A sound system is assembled.
The bulky green bags are zipped open and a mass of pale yellow, plasticy material is pulled out and lifted over to the floor. It looks like a big primrosey, marshmallowy thing. The colour of it exactly matches the new housing development up on the hill in the background. (This particular colour of exterior housepaint in the early 2000s is to magnolia in seventies hallways and sittingrooms).
A generator is switched on and a fan or compressor can be heard. The soft yellowy mass begins to gain in volume, the mallow being filled with air: quickly within the mass distinct forms begin to emerge. No edges, but forms are there – columns, a flat section, and a pointed shape. (This part points upwards insistently and there is something vaguely priapic about it). Fairly quickly, the shape that looked something like a Claes Oldenburg soft sculpture, or a huge melted ice cream cone, has morphed into a robust piece of architecture.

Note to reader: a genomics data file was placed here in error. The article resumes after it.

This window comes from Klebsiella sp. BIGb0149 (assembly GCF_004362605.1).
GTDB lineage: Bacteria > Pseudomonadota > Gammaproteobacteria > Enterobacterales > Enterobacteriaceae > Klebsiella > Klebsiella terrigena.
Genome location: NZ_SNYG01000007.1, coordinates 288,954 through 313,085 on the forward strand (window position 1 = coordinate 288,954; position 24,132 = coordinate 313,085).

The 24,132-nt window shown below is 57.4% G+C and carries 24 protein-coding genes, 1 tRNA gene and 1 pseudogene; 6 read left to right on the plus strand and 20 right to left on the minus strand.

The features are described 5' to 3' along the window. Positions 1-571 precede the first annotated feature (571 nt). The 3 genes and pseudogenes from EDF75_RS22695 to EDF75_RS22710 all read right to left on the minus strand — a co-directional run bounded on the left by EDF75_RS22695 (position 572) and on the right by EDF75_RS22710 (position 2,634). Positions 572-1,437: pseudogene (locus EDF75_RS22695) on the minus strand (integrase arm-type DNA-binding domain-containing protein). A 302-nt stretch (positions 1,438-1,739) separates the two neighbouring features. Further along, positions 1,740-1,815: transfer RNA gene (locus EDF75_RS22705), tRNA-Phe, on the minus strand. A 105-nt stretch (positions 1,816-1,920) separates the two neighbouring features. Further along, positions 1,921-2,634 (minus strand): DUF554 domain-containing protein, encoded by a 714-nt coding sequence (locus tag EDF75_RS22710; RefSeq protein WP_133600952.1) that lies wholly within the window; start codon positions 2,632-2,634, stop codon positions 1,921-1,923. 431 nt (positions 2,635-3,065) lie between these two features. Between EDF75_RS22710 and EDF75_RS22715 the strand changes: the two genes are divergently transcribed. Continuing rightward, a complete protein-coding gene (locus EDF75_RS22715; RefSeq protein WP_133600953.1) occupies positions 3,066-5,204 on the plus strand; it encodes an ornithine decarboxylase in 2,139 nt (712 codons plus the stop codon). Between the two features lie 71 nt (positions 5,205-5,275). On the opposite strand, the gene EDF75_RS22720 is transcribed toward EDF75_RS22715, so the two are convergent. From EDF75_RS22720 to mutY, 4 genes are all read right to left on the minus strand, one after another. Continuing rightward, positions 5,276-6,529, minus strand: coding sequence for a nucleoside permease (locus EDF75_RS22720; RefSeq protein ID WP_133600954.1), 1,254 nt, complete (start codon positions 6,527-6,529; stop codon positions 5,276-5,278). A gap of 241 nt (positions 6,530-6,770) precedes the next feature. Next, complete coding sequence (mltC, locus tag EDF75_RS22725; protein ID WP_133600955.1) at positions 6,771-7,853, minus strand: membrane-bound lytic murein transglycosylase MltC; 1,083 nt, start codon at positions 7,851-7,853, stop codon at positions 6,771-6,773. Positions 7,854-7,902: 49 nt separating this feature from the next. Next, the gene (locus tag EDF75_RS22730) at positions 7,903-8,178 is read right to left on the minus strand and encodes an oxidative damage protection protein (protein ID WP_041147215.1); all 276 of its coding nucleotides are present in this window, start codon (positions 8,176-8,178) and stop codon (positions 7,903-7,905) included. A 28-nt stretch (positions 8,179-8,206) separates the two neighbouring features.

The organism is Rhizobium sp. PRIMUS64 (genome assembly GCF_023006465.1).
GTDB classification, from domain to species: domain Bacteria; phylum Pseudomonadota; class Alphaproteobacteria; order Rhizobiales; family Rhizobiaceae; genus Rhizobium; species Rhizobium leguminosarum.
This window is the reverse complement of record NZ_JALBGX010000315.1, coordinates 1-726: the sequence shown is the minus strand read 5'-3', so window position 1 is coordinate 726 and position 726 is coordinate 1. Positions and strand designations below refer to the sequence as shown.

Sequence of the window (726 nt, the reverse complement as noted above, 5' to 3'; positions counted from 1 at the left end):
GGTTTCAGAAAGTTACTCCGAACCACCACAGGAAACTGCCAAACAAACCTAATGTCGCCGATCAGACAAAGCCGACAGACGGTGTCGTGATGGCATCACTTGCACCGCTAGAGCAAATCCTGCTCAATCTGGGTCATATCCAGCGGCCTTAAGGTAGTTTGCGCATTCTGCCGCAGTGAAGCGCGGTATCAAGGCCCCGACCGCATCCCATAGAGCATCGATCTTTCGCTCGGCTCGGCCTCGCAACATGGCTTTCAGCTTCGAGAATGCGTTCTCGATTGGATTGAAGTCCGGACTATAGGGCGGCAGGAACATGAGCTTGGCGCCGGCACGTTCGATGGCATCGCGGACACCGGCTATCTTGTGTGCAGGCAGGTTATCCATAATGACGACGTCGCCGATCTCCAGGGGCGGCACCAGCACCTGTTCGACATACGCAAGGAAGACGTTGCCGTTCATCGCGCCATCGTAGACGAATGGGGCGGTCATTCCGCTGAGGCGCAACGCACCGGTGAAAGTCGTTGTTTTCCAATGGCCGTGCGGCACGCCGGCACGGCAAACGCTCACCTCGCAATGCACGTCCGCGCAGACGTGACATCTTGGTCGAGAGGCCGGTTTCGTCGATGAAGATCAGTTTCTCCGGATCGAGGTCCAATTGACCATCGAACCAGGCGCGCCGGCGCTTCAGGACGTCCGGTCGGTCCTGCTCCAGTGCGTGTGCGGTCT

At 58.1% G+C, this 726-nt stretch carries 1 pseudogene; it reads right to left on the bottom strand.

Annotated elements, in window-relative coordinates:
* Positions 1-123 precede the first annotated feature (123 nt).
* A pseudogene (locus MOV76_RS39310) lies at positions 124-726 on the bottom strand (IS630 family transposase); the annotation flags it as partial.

A microphone is placed on the floor, more like a stage now, and another man becomes visible by the side of the white van. He is dressed simply in black and is holding a saxaphone.

The saxophonist walks onto the stage, and with no announcement begins to play, improvising with and against a pre-recorded piece of music.
It’s harder to adhere words to this part, as I don’t really know how to talk about music and sound, and how it makes you feel and think. There are sound samples in it: a landmark moment in Irish history; and (my favourite) Bertie Ahern saying I want to talk about the future. Future. The piece has a peculiar kind of energy to it – based on the crescendo of the last decade’s economic growth, there is a kind of wildness to it, and a suspense: the form of the music anticipates no obvious conclusion.
The end does arrive, and the collected audience clap.
August 17th, Manorhamilton, Co. Leitrim. Part of AFTER

AFTER is the name for a series of public art events forthcoming in counties Leitrim and Roscommon.